Here’s a first look at a great new book by Cold War historian Jim Hershberg on the Vietnam War, from Publishers Weekly. Check it out:
Operation Marigold is typically treated as little more than a footnote to the American war in Vietnam, but cold war historian Jim Hershberg, of George Washington University, unalterably changes that view.
|President Lyndon Johnson, who scuttled
1966 peace talks by turning loose the bombers.
This book delves into every aspect of Operation Marigold, a failed secret mission led by Polish diplomat Janusz Lewandowski, to set up peace negotiations between the U.S. and North Vietnam in the last weeks of 1966. The conventional wisdom was that the presumptive talks had little chance of success, since both sides believed they could prevail militarily and had no reason to talk, which is what President Johnson claimed to his dying day.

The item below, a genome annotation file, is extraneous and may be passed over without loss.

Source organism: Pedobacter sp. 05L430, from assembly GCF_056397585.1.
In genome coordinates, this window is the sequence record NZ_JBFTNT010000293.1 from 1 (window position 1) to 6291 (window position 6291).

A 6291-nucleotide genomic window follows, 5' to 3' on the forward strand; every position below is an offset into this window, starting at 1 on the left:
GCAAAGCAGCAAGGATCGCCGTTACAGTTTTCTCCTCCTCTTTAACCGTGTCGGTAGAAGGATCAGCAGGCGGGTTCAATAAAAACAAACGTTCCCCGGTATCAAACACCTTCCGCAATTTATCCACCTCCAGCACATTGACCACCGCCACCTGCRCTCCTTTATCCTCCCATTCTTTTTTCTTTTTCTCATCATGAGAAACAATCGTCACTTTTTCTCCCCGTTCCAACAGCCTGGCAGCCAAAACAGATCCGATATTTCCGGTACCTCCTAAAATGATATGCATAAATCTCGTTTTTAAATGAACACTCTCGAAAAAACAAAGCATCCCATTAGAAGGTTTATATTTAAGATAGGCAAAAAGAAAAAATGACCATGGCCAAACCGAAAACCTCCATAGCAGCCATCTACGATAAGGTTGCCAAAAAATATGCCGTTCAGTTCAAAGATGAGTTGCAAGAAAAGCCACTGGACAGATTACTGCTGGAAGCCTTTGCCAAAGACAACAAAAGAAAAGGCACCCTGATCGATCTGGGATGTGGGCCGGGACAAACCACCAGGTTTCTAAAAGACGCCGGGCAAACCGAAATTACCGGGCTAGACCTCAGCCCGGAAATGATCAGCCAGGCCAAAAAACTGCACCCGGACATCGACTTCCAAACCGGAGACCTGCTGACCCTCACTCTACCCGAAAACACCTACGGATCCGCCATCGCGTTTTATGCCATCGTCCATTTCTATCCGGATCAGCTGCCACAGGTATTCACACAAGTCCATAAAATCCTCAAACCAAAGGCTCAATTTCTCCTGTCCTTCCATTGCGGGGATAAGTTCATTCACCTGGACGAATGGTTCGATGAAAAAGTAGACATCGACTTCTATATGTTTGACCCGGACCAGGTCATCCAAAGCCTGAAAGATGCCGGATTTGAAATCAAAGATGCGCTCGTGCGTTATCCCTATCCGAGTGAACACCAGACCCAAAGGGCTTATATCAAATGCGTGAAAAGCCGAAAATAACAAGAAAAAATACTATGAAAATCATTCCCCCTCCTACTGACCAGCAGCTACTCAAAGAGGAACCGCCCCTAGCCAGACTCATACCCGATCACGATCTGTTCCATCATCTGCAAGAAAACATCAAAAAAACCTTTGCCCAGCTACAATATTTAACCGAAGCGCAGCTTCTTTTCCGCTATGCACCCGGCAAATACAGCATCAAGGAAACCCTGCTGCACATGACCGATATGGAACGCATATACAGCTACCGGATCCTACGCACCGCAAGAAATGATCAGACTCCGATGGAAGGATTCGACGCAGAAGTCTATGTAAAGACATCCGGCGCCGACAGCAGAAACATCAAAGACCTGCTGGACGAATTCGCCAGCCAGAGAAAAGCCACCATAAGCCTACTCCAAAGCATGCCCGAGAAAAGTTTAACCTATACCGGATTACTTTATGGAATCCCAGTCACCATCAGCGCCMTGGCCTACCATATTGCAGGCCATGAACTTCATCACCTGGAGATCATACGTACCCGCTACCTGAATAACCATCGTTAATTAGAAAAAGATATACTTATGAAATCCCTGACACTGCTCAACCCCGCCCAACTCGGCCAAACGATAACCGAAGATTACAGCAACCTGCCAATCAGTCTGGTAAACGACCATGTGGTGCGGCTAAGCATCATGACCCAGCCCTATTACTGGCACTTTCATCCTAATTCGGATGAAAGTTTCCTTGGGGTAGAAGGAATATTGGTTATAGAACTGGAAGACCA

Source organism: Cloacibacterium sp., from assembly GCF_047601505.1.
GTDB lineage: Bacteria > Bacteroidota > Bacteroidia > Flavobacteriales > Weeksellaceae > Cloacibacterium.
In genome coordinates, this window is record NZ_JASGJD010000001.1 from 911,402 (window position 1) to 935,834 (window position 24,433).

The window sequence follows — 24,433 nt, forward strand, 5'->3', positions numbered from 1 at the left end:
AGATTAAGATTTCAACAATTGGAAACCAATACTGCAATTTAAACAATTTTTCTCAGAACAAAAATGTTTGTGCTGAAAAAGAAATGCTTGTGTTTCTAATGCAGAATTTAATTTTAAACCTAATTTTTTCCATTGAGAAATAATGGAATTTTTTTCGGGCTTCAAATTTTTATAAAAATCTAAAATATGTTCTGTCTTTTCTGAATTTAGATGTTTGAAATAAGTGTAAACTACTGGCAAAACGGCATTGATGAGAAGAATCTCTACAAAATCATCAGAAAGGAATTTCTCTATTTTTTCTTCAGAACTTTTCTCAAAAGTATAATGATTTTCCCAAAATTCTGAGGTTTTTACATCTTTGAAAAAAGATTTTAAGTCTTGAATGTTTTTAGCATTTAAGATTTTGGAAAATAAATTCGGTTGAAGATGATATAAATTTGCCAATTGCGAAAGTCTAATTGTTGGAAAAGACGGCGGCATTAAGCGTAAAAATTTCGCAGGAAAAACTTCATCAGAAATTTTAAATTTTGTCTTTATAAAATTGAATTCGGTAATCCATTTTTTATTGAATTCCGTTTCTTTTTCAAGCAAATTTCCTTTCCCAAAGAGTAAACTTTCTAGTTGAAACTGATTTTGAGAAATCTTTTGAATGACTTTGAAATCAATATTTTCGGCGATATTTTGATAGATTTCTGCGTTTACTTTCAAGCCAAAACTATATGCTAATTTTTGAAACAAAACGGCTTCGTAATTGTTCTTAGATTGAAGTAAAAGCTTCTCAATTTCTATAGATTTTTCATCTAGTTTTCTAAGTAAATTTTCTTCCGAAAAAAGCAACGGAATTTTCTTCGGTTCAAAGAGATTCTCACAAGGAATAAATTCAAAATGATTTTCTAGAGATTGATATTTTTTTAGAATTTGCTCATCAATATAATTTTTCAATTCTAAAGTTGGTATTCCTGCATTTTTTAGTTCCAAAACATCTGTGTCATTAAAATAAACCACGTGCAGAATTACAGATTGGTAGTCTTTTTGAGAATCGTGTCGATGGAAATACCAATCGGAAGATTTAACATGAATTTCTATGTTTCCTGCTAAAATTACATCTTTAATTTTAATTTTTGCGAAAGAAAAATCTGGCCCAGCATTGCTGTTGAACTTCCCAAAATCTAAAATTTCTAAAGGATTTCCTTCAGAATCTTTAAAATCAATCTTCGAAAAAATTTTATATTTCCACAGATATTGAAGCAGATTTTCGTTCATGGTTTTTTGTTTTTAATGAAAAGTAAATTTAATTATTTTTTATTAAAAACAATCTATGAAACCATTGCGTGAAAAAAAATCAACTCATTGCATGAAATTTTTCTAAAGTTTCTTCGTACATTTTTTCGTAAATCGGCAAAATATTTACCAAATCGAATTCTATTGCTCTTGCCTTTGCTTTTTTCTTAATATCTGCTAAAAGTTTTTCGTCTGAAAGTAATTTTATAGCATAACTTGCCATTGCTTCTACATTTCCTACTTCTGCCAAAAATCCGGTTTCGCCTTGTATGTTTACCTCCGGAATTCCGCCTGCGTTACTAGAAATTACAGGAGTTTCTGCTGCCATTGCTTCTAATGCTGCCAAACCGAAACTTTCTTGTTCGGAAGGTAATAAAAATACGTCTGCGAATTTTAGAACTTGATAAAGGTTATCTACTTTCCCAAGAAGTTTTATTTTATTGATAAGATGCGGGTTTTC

Based on his reading of newly released documents and primary sources—including his own interviews with Lewandowski—Hershberg shows that Johnson’s decision to resume bombing Hanoi after a five-month pause caused the collapse of the talks before
Hershberg also convincingly shows that the Poles (along with Italian diplomats) had authorization from the Vietnamese Communists to approach the Americans to start peace talks—something Johnson and his supporters argued was not the case.
This is a well-written, in-depth look at the facts of a controversial and convoluted peace effort that could have significantly altered the course of the Vietnam War. Maps, photos. — Publisher’s Weekly, October 10, 2011.
Jim Hershberg if also the author of James B. Conant: Harvard to Hiroshima and the Making of the Nuclear Age.